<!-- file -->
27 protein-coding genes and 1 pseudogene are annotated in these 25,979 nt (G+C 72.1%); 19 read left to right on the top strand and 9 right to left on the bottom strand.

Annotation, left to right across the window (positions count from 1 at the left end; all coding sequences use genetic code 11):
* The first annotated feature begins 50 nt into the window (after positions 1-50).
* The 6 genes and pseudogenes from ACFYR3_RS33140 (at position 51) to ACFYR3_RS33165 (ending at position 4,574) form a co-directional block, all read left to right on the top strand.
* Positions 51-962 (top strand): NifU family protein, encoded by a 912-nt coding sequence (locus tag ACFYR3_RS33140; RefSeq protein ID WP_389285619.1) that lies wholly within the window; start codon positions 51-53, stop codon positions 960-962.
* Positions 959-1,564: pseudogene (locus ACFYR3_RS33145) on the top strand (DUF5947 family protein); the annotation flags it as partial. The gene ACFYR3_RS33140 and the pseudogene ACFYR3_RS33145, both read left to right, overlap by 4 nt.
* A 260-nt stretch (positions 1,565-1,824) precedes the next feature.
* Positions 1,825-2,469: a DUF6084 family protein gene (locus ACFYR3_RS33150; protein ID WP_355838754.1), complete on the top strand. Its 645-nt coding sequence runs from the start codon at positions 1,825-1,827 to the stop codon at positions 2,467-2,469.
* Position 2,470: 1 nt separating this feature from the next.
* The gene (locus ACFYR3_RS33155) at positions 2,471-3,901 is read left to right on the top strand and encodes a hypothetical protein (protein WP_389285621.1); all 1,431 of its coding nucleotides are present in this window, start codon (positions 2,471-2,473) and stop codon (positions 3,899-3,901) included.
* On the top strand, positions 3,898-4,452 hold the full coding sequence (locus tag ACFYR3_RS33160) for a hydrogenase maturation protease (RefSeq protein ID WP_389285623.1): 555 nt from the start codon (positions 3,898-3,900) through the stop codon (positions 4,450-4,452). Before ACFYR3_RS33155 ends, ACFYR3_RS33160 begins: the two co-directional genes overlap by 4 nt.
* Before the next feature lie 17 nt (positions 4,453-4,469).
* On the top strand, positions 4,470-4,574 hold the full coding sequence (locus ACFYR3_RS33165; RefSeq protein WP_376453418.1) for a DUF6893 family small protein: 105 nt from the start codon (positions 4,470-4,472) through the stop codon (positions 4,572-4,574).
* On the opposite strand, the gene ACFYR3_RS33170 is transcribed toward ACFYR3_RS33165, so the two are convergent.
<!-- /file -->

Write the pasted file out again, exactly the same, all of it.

27 protein-coding genes and 1 pseudogene are annotated in these 25,979 nt (G+C 72.1%); 19 read left to right on the top strand and 9 right to left on the bottom strand.

Annotation, left to right across the window (positions count from 1 at the left end; all coding sequences use genetic code 11):
* The first annotated feature begins 50 nt into the window (after positions 1-50).
* The 6 genes and pseudogenes from ACFYR3_RS33140 (at position 51) to ACFYR3_RS33165 (ending at position 4,574) form a co-directional block, all read left to right on the top strand.
* Positions 51-962 (top strand): NifU family protein, encoded by a 912-nt coding sequence (locus tag ACFYR3_RS33140; RefSeq protein ID WP_389285619.1) that lies wholly within the window; start codon positions 51-53, stop codon positions 960-962.
* Positions 959-1,564: pseudogene (locus ACFYR3_RS33145) on the top strand (DUF5947 family protein); the annotation flags it as partial. The gene ACFYR3_RS33140 and the pseudogene ACFYR3_RS33145, both read left to right, overlap by 4 nt.
* A 260-nt stretch (positions 1,565-1,824) precedes the next feature.
* Positions 1,825-2,469: a DUF6084 family protein gene (locus ACFYR3_RS33150; protein ID WP_355838754.1), complete on the top strand. Its 645-nt coding sequence runs from the start codon at positions 1,825-1,827 to the stop codon at positions 2,467-2,469.
* Position 2,470: 1 nt separating this feature from the next.
* The gene (locus ACFYR3_RS33155) at positions 2,471-3,901 is read left to right on the top strand and encodes a hypothetical protein (protein WP_389285621.1); all 1,431 of its coding nucleotides are present in this window, start codon (positions 2,471-2,473) and stop codon (positions 3,899-3,901) included.
* On the top strand, positions 3,898-4,452 hold the full coding sequence (locus tag ACFYR3_RS33160) for a hydrogenase maturation protease (RefSeq protein ID WP_389285623.1): 555 nt from the start codon (positions 3,898-3,900) through the stop codon (positions 4,450-4,452). Before ACFYR3_RS33155 ends, ACFYR3_RS33160 begins: the two co-directional genes overlap by 4 nt.
* Before the next feature lie 17 nt (positions 4,453-4,469).
* On the top strand, positions 4,470-4,574 hold the full coding sequence (locus ACFYR3_RS33165; RefSeq protein WP_376453418.1) for a DUF6893 family small protein: 105 nt from the start codon (positions 4,470-4,472) through the stop codon (positions 4,572-4,574).
* On the opposite strand, the gene ACFYR3_RS33170 is transcribed toward ACFYR3_RS33165, so the two are convergent.